Come Follow Me – Book of Mormon Come, Follow Me for March 23 – 29: Enos – Words of Mormon

Come, Follow Me: March 23 — 29

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Enos rejoices in his Redeemer (Book of Enos):

Enos’ father Jacob saw Christ while still in his youth and was a high priest and prophet alongside and then after the death of his brother Nephi. Enos, although given responsibility for the plates upon Jacob’s death, doesn’t seem to be quite the spiritual caliber of his father. We first see him seeking the Lord in prayer for a remission of his sins. He hears the voice of the Lord after hours and hours of sincere prayer, and it appears this is the first time God has spoken to him.

In verse 3, we see the following: “Behold, I went to hunt beasts in the forests… .” This is interesting, because the Law of Moses requires that animals be slain humanely and then bled out completely. Rarely have hunters been talented enough to guarantee a humane death, but those talented few are considered legendary by the Jews today. Jews generally look down on hunting and consider King Nimrod (who ruled at the Tower of Babel debacle), a great hunter, as a symbol of pride and evil. Yes, Lehi’s family hunted as they traveled through the wilderness. They had special permission and even were commanded to eat raw flesh. The Jewish law also forbids wasting flesh; you must eat what you kill.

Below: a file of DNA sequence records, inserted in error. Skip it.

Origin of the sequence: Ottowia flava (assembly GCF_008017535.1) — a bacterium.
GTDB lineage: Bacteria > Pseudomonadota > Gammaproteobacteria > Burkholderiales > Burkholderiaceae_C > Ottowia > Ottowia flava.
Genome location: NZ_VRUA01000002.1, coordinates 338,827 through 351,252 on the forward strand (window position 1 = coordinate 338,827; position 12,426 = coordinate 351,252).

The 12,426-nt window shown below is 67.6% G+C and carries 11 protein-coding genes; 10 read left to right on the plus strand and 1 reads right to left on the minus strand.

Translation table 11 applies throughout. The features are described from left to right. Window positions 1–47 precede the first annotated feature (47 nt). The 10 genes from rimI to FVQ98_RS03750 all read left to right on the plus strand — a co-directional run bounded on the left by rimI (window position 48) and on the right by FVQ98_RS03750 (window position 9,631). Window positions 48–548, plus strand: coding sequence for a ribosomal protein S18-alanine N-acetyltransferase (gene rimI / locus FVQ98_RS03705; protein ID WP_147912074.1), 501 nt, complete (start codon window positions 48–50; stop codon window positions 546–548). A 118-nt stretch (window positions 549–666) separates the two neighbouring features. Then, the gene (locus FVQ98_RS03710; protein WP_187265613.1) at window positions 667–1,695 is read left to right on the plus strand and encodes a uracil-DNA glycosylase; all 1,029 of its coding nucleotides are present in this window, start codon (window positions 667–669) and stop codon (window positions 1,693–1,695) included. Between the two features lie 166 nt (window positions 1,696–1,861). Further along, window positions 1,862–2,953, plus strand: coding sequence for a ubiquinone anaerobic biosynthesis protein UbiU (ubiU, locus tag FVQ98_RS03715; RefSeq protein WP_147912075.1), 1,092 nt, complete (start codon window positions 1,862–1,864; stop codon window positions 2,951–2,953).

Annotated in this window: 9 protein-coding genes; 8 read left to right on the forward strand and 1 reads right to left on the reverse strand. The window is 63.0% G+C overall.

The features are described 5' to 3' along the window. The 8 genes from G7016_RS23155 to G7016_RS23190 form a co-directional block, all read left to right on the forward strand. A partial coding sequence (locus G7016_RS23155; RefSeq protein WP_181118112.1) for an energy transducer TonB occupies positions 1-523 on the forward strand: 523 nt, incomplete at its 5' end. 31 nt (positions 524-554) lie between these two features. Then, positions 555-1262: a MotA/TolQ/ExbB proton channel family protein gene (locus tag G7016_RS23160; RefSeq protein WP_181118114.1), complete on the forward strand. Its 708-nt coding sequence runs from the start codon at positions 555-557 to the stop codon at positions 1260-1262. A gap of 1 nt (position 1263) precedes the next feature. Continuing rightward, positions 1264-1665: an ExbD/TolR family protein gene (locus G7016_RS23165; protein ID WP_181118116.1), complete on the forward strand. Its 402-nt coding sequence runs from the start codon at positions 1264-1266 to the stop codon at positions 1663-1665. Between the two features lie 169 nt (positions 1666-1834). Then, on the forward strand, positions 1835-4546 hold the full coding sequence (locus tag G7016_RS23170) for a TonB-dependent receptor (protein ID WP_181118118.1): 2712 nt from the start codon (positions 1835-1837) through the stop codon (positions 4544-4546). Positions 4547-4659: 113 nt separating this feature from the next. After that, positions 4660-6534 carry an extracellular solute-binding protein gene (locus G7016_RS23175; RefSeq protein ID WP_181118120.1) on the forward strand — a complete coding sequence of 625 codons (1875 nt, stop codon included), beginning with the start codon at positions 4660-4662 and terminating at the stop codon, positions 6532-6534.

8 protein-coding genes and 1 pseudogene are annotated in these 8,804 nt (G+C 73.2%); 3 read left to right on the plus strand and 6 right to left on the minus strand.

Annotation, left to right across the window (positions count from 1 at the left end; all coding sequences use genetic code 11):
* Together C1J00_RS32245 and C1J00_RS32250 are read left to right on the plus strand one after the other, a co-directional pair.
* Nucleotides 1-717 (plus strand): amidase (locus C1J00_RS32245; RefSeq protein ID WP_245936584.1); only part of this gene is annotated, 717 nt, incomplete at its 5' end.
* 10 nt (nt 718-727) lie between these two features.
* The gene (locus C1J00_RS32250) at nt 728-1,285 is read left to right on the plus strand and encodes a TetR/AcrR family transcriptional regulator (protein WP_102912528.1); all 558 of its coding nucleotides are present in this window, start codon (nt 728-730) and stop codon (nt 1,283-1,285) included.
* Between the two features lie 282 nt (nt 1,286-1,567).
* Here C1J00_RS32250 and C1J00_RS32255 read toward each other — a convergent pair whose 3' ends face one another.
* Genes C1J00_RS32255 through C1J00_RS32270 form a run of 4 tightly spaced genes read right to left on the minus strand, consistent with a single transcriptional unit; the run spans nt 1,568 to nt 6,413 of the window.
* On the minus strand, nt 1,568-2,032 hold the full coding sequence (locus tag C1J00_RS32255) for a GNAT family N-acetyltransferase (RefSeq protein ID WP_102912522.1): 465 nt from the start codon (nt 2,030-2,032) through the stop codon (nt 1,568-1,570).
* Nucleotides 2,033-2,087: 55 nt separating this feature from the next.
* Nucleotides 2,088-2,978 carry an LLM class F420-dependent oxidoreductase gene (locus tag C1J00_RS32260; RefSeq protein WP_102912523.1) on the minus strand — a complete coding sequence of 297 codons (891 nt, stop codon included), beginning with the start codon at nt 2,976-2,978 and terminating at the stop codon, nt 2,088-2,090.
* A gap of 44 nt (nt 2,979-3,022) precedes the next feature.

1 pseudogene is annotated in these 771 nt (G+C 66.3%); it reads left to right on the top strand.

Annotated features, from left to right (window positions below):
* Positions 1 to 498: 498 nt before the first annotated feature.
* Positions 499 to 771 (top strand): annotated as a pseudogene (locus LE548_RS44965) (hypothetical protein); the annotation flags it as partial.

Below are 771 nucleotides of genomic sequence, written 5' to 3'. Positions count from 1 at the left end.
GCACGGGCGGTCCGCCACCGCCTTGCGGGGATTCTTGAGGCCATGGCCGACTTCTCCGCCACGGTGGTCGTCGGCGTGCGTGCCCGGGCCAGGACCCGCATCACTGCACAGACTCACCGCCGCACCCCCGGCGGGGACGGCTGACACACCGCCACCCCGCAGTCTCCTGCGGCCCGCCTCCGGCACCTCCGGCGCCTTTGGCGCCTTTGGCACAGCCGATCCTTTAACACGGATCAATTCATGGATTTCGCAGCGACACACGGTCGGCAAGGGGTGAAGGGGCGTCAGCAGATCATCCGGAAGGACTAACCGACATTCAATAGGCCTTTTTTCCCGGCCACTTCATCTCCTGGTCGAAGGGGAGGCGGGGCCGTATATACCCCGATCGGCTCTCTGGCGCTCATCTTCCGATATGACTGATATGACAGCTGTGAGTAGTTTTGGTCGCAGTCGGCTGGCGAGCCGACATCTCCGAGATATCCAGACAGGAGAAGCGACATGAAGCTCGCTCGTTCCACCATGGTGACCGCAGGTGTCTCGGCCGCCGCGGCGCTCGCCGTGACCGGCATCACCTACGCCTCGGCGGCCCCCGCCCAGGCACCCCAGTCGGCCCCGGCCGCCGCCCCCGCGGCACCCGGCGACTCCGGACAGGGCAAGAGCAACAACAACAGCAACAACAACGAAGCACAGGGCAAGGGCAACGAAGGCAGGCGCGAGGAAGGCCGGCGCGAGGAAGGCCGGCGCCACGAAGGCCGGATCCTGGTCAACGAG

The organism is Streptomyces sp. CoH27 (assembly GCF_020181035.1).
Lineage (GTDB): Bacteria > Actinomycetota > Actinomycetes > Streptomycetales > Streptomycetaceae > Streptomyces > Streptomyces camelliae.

Note that in the video just shared by the Church, Enos brings home a fowl from his previous hunt. This is good according to the Jews. Jews may eat birds as long as they are not birds of prey.